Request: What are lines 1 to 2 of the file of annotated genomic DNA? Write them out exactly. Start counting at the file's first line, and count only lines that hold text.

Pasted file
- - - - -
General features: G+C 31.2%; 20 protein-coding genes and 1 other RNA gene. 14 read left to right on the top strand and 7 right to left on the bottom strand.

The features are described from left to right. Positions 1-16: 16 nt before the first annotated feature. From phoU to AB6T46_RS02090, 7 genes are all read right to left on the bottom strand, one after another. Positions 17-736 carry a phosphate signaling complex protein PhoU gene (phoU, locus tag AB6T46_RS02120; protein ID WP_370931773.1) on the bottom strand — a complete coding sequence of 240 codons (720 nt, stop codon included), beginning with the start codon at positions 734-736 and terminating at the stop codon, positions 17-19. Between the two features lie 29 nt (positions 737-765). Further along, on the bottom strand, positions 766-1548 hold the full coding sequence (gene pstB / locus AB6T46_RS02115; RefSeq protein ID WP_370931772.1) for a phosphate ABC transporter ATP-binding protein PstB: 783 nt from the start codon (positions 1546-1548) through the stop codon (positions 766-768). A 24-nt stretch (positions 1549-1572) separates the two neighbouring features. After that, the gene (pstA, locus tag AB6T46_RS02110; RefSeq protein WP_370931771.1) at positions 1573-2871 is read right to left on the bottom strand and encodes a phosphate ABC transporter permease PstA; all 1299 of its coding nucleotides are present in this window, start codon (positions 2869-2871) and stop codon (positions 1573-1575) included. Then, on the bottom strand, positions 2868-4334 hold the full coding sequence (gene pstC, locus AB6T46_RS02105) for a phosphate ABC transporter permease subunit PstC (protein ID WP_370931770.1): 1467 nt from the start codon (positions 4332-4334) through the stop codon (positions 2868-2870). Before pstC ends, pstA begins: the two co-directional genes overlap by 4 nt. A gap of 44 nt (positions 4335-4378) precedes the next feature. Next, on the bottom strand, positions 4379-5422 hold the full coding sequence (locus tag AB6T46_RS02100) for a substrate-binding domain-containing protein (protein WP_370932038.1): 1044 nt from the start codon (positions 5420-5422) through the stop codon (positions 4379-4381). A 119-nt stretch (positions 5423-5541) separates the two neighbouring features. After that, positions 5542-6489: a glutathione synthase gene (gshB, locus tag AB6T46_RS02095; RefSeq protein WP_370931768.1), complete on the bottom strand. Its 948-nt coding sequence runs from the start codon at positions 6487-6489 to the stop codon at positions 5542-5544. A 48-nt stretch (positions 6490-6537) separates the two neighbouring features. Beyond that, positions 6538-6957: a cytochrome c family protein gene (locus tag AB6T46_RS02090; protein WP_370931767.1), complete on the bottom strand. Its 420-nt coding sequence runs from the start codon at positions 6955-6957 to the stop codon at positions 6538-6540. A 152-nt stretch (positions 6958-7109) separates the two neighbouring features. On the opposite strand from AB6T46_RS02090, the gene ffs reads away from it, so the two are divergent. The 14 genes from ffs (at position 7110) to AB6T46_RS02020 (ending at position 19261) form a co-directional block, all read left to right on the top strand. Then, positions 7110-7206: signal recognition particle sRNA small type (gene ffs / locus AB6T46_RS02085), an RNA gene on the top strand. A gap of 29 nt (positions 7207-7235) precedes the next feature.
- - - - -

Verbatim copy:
General features: G+C 31.2%; 20 protein-coding genes and 1 other RNA gene. 14 read left to right on the top strand and 7 right to left on the bottom strand.

The features are described from left to right. Positions 1-16: 16 nt before the first annotated feature. From phoU to AB6T46_RS02090, 7 genes are all read right to left on the bottom strand, one after another. Positions 17-736 carry a phosphate signaling complex protein PhoU gene (phoU, locus tag AB6T46_RS02120; protein ID WP_370931773.1) on the bottom strand — a complete coding sequence of 240 codons (720 nt, stop codon included), beginning with the start codon at positions 734-736 and terminating at the stop codon, positions 17-19. Between the two features lie 29 nt (positions 737-765). Further along, on the bottom strand, positions 766-1548 hold the full coding sequence (gene pstB / locus AB6T46_RS02115; RefSeq protein ID WP_370931772.1) for a phosphate ABC transporter ATP-binding protein PstB: 783 nt from the start codon (positions 1546-1548) through the stop codon (positions 766-768). A 24-nt stretch (positions 1549-1572) separates the two neighbouring features. After that, the gene (pstA, locus tag AB6T46_RS02110; RefSeq protein WP_370931771.1) at positions 1573-2871 is read right to left on the bottom strand and encodes a phosphate ABC transporter permease PstA; all 1299 of its coding nucleotides are present in this window, start codon (positions 2869-2871) and stop codon (positions 1573-1575) included. Then, on the bottom strand, positions 2868-4334 hold the full coding sequence (gene pstC, locus AB6T46_RS02105) for a phosphate ABC transporter permease subunit PstC (protein ID WP_370931770.1): 1467 nt from the start codon (positions 4332-4334) through the stop codon (positions 2868-2870). Before pstC ends, pstA begins: the two co-directional genes overlap by 4 nt. A gap of 44 nt (positions 4335-4378) precedes the next feature. Next, on the bottom strand, positions 4379-5422 hold the full coding sequence (locus tag AB6T46_RS02100) for a substrate-binding domain-containing protein (protein WP_370932038.1): 1044 nt from the start codon (positions 5420-5422) through the stop codon (positions 4379-4381). A 119-nt stretch (positions 5423-5541) separates the two neighbouring features. After that, positions 5542-6489: a glutathione synthase gene (gshB, locus tag AB6T46_RS02095; RefSeq protein WP_370931768.1), complete on the bottom strand. Its 948-nt coding sequence runs from the start codon at positions 6487-6489 to the stop codon at positions 5542-5544. A 48-nt stretch (positions 6490-6537) separates the two neighbouring features. Beyond that, positions 6538-6957: a cytochrome c family protein gene (locus tag AB6T46_RS02090; protein WP_370931767.1), complete on the bottom strand. Its 420-nt coding sequence runs from the start codon at positions 6955-6957 to the stop codon at positions 6538-6540. A 152-nt stretch (positions 6958-7109) separates the two neighbouring features. On the opposite strand from AB6T46_RS02090, the gene ffs reads away from it, so the two are divergent. The 14 genes from ffs (at position 7110) to AB6T46_RS02020 (ending at position 19261) form a co-directional block, all read left to right on the top strand. Then, positions 7110-7206: signal recognition particle sRNA small type (gene ffs / locus AB6T46_RS02085), an RNA gene on the top strand. A gap of 29 nt (positions 7207-7235) precedes the next feature.